If this story were to happen in Arizona, Sheriff Arpaio would seek to arrest Joseph and Mary, throw them into Tent City, where Mary would have had her baby with little medical attention. Jesus would still be an anchor baby because the 14th amendment has not yet been repealed. Joseph and Mary would have been sent to a detainment facility to await ICE decision to deport them. Jesus as an American citizen would be sent to an orphanage. Or if the story unfolded a bit closer to the Biblical text, Joseph would have had a dream to flee back into the desert and cross back into Mexico with Mary and newborn Jesus. The trek across the Arizona desert is as treacherous and dangerous as the trek from Bethlehem to Egypt. They would have faced starvation, dehydration, and possible death only to find a wall blocking their way.

If Jesus truly brings good news to the poor, release for the prisoners, sight to the blind and to the oppressed freedom, then Jesus identifies with the struggles for justice that undocumented immigrants cry out to receive. The cry for justice began in their own country where American corporations colluded with the rich to destroy homeland economies forcing thousands upon thousands of the working poor out of jobs. It began in our own country when the School of Americas trained militias to return to their home countries of El Salvador, Guatemala, Columbia, and others to overthrow governments and set up even worse governments where citizens are killed for speaking truth to power. These injustices demand reparation by our United States Government. Ideally, we would close down the School of Americas. We would limit the influence that corporations have in other countries, and we would seek to assist the citizens to rebuild their home countries. But the least we can do is grant these refugees passage to our country and allow them to make a new way for themselves.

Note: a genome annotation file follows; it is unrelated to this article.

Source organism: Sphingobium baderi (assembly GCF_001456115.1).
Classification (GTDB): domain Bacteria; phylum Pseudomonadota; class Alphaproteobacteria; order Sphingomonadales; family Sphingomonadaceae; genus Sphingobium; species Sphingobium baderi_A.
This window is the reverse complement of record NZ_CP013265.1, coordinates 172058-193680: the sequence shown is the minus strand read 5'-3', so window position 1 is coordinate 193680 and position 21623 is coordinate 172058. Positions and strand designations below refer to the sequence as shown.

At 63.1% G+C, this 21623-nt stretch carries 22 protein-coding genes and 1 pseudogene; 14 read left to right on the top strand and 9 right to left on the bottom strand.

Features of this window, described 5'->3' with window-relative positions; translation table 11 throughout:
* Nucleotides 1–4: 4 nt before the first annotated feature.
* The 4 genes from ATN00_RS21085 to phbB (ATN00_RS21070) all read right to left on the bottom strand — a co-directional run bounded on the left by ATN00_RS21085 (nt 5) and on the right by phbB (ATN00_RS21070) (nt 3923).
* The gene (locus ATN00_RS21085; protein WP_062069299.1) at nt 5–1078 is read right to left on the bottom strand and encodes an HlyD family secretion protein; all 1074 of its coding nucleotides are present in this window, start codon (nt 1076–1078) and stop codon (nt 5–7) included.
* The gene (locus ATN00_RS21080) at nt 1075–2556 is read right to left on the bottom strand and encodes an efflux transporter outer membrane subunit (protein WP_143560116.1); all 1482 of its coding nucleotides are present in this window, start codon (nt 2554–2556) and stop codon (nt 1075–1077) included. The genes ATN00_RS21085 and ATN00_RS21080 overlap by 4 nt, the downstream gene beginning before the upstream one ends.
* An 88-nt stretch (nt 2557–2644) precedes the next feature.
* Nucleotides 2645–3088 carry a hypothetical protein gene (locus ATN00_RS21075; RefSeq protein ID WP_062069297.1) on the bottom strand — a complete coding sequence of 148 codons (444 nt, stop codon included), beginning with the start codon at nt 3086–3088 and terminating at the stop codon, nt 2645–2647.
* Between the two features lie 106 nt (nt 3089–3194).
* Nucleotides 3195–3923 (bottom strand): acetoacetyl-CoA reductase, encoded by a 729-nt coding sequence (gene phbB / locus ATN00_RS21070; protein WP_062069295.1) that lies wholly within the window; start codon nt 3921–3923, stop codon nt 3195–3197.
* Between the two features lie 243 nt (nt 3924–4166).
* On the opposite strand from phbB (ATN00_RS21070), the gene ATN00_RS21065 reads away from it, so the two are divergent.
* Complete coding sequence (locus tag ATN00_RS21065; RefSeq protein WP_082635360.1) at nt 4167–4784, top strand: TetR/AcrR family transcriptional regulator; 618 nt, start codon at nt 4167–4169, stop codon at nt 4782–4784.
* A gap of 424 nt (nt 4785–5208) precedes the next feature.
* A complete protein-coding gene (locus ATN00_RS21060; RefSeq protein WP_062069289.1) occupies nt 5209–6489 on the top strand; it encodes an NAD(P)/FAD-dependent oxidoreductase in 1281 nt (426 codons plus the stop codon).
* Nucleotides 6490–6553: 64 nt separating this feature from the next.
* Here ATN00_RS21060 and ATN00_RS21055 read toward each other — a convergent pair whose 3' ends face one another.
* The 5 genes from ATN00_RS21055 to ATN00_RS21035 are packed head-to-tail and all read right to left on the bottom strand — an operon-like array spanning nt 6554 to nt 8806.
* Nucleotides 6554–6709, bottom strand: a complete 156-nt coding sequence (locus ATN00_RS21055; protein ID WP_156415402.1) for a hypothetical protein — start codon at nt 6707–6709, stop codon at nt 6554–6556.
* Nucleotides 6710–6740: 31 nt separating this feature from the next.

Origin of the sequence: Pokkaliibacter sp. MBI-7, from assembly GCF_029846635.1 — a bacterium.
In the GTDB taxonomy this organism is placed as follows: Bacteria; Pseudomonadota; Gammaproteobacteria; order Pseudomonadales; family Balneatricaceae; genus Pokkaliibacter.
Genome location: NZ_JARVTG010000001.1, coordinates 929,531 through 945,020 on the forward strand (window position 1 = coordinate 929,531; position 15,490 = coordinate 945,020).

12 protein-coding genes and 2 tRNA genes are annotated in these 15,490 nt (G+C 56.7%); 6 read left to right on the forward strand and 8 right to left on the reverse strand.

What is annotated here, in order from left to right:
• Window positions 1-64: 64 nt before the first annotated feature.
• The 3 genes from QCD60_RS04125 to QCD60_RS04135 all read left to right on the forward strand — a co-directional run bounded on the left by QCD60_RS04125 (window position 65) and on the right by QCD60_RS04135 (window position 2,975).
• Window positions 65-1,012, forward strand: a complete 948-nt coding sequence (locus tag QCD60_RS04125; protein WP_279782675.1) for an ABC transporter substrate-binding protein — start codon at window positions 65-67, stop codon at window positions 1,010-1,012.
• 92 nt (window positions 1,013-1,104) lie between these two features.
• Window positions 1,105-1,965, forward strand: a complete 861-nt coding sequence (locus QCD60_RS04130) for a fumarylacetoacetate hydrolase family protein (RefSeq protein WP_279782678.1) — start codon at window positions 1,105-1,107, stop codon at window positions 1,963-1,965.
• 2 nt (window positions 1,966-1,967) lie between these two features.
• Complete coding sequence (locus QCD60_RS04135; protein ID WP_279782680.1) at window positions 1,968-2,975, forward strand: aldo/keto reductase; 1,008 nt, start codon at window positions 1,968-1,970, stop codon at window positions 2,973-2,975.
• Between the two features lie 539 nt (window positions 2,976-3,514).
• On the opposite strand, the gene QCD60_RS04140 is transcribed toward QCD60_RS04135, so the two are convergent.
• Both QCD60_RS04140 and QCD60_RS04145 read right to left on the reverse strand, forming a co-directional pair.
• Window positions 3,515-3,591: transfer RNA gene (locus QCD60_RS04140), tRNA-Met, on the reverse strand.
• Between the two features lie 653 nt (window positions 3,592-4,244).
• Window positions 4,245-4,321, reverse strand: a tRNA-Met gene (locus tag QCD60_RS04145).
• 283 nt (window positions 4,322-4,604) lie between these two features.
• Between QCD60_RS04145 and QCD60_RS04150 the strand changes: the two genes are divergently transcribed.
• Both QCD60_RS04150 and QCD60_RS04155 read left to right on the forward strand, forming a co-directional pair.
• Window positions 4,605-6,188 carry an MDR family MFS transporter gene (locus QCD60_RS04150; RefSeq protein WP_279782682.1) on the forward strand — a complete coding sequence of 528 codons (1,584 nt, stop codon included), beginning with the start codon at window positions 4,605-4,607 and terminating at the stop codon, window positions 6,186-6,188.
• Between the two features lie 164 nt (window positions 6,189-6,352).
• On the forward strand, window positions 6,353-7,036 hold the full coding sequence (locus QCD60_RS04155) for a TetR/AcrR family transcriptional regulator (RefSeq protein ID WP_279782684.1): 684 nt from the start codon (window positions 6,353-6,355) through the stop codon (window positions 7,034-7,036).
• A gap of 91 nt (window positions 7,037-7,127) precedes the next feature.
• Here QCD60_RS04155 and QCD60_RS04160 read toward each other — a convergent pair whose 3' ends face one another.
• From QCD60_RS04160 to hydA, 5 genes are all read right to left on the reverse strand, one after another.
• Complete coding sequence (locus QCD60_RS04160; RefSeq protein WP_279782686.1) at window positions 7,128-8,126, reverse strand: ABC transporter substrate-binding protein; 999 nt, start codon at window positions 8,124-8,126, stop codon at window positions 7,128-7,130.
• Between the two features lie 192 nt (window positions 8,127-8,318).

The least we can do is welcome them into our hearts as if they are indeed the Christ Child come to bring glad tidings and healing to the world. Blessings,